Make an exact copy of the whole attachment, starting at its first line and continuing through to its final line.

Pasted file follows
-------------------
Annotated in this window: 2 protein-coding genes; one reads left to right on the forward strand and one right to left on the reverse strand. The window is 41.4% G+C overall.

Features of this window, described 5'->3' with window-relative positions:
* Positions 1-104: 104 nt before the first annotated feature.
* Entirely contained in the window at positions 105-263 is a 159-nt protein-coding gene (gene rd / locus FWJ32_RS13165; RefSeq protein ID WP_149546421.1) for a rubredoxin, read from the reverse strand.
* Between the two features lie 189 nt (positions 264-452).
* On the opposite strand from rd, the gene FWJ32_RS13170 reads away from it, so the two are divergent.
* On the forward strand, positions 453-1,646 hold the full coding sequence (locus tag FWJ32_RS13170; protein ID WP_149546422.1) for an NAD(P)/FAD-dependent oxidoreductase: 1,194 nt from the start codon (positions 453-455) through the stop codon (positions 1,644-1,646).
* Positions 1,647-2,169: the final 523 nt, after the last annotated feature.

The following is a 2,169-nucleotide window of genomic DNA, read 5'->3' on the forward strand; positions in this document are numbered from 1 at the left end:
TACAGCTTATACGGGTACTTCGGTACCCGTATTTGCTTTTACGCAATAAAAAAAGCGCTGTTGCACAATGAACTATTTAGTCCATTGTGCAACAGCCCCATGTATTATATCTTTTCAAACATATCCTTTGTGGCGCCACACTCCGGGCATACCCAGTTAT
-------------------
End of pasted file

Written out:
Annotated in this window: 2 protein-coding genes; one reads left to right on the forward strand and one right to left on the reverse strand. The window is 41.4% G+C overall.

Features of this window, described 5'->3' with window-relative positions:
* Positions 1-104: 104 nt before the first annotated feature.
* Entirely contained in the window at positions 105-263 is a 159-nt protein-coding gene (gene rd / locus FWJ32_RS13165; RefSeq protein ID WP_149546421.1) for a rubredoxin, read from the reverse strand.
* Between the two features lie 189 nt (positions 264-452).
* On the opposite strand from rd, the gene FWJ32_RS13170 reads away from it, so the two are divergent.
* On the forward strand, positions 453-1,646 hold the full coding sequence (locus tag FWJ32_RS13170; protein ID WP_149546422.1) for an NAD(P)/FAD-dependent oxidoreductase: 1,194 nt from the start codon (positions 453-455) through the stop codon (positions 1,644-1,646).
* Positions 1,647-2,169: the final 523 nt, after the last annotated feature.

The following is a 2,169-nucleotide window of genomic DNA, read 5'->3' on the forward strand; positions in this document are numbered from 1 at the left end:
TACAGCTTATACGGGTACTTCGGTACCCGTATTTGCTTTTACGCAATAAAAAAAGCGCTGTTGCACAATGAACTATTTAGTCCATTGTGCAACAGCCCCATGTATTATATCTTTTCAAACATATCCTTTGTGGCGCCACACTCCGGGCATACCCAGTTAT